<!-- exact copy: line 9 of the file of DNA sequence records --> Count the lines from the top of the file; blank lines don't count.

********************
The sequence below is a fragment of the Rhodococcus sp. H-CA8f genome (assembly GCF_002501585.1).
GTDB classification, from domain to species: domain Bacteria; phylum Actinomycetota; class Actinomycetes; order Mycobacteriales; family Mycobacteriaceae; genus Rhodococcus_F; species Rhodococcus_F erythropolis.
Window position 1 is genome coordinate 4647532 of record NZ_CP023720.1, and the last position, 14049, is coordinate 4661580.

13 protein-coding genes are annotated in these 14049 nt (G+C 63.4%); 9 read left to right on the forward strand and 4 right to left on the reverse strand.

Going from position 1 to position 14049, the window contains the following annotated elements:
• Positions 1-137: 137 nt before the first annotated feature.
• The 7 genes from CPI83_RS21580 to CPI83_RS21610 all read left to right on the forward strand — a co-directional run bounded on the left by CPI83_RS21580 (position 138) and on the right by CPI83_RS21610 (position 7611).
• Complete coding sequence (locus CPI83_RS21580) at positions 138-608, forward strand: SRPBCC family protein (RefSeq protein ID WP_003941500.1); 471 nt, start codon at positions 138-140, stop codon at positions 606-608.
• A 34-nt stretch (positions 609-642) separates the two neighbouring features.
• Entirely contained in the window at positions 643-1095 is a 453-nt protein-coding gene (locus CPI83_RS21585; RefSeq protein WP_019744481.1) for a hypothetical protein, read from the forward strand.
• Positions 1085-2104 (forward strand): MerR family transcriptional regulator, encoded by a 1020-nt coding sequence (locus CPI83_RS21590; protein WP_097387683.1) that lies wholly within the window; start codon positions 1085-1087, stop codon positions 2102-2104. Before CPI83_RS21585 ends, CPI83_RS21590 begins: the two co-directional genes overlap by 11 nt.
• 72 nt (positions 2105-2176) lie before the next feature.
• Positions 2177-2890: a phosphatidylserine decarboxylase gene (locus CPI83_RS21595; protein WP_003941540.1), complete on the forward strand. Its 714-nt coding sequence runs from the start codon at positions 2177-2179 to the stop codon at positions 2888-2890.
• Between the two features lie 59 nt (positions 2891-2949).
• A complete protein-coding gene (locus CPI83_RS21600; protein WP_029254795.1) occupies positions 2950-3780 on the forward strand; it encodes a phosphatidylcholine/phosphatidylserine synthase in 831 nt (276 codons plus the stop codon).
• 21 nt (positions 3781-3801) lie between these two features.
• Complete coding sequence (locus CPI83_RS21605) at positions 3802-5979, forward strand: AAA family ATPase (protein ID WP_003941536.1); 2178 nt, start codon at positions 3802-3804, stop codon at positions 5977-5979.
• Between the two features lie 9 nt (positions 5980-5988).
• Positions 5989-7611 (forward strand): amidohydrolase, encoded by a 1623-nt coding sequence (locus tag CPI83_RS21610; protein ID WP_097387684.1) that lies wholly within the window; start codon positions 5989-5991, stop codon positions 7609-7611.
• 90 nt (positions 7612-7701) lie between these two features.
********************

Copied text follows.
• A 34-nt stretch (positions 609-642) separates the two neighbouring features.